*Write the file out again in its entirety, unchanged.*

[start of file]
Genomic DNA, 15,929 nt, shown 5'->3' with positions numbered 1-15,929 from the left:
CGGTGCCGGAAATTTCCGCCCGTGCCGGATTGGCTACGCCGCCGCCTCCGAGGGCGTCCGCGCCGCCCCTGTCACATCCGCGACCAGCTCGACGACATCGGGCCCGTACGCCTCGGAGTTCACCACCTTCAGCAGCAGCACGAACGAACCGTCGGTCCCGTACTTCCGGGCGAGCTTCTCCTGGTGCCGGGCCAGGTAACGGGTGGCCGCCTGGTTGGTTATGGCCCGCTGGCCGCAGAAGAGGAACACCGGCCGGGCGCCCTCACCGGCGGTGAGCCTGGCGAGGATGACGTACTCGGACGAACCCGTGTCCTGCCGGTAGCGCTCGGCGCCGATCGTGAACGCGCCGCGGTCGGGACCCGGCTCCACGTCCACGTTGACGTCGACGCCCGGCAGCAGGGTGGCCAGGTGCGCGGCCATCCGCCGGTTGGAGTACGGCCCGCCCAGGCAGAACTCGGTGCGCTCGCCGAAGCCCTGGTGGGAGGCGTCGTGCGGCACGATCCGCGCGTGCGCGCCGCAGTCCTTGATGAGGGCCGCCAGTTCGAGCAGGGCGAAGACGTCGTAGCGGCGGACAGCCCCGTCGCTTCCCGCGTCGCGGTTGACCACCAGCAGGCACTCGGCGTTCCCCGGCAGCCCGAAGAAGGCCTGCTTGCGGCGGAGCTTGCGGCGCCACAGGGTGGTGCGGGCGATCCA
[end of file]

Genomic DNA, 15,929 nt, shown 5'->3' with positions numbered 1-15,929 from the left:
CGGTGCCGGAAATTTCCGCCCGTGCCGGATTGGCTACGCCGCCGCCTCCGAGGGCGTCCGCGCCGCCCCTGTCACATCCGCGACCAGCTCGACGACATCGGGCCCGTACGCCTCGGAGTTCACCACCTTCAGCAGCAGCACGAACGAACCGTCGGTCCCGTACTTCCGGGCGAGCTTCTCCTGGTGCCGGGCCAGGTAACGGGTGGCCGCCTGGTTGGTTATGGCCCGCTGGCCGCAGAAGAGGAACACCGGCCGGGCGCCCTCACCGGCGGTGAGCCTGGCGAGGATGACGTACTCGGACGAACCCGTGTCCTGCCGGTAGCGCTCGGCGCCGATCGTGAACGCGCCGCGGTCGGGACCCGGCTCCACGTCCACGTTGACGTCGACGCCCGGCAGCAGGGTGGCCAGGTGCGCGGCCATCCGCCGGTTGGAGTACGGCCCGCCCAGGCAGAACTCGGTGCGCTCGCCGAAGCCCTGGTGGGAGGCGTCGTGCGGCACGATCCGCGCGTGCGCGCCGCAGTCCTTGATGAGGGCCGCCAGTTCGAGCAGGGCGAAGACGTCGTAGCGGCGGACAGCCCCGTCGCTTCCCGCGTCGCGGTTGACCACCAGCAGGCACTCGGCGTTCCCCGGCAGCCCGAAGAAGGCCTGCTTGCGGCGGAGCTTGCGGCGCCACAGGGTGGTGCGGGCGATCCA